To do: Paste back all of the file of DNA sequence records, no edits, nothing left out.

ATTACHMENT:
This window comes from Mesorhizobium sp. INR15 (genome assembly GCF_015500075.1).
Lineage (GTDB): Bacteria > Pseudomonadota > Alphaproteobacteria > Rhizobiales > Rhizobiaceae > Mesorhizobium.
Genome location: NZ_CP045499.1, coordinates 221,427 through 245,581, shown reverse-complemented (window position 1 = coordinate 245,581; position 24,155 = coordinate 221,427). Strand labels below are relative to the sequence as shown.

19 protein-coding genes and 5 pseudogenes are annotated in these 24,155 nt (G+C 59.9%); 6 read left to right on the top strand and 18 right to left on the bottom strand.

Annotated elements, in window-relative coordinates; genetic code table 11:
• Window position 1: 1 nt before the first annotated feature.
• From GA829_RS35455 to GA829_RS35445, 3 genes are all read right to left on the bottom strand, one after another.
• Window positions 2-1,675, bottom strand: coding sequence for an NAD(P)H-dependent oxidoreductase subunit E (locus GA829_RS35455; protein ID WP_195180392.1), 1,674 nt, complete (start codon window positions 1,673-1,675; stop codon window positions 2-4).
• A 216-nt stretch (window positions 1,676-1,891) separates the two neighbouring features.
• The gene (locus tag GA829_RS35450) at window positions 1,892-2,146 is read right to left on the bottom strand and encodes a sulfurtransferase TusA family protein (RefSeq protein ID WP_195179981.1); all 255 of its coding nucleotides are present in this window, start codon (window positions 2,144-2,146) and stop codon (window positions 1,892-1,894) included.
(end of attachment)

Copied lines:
This window comes from Mesorhizobium sp. INR15 (genome assembly GCF_015500075.1).
Lineage (GTDB): Bacteria > Pseudomonadota > Alphaproteobacteria > Rhizobiales > Rhizobiaceae > Mesorhizobium.
Genome location: NZ_CP045499.1, coordinates 221,427 through 245,581, shown reverse-complemented (window position 1 = coordinate 245,581; position 24,155 = coordinate 221,427). Strand labels below are relative to the sequence as shown.

19 protein-coding genes and 5 pseudogenes are annotated in these 24,155 nt (G+C 59.9%); 6 read left to right on the top strand and 18 right to left on the bottom strand.

Annotated elements, in window-relative coordinates; genetic code table 11:
• Window position 1: 1 nt before the first annotated feature.
• From GA829_RS35455 to GA829_RS35445, 3 genes are all read right to left on the bottom strand, one after another.
• Window positions 2-1,675, bottom strand: coding sequence for an NAD(P)H-dependent oxidoreductase subunit E (locus GA829_RS35455; protein ID WP_195180392.1), 1,674 nt, complete (start codon window positions 1,673-1,675; stop codon window positions 2-4).
• A 216-nt stretch (window positions 1,676-1,891) separates the two neighbouring features.
• The gene (locus tag GA829_RS35450) at window positions 1,892-2,146 is read right to left on the bottom strand and encodes a sulfurtransferase TusA family protein (RefSeq protein ID WP_195179981.1); all 255 of its coding nucleotides are present in this window, start codon (window positions 2,144-2,146) and stop codon (window positions 1,892-1,894) included.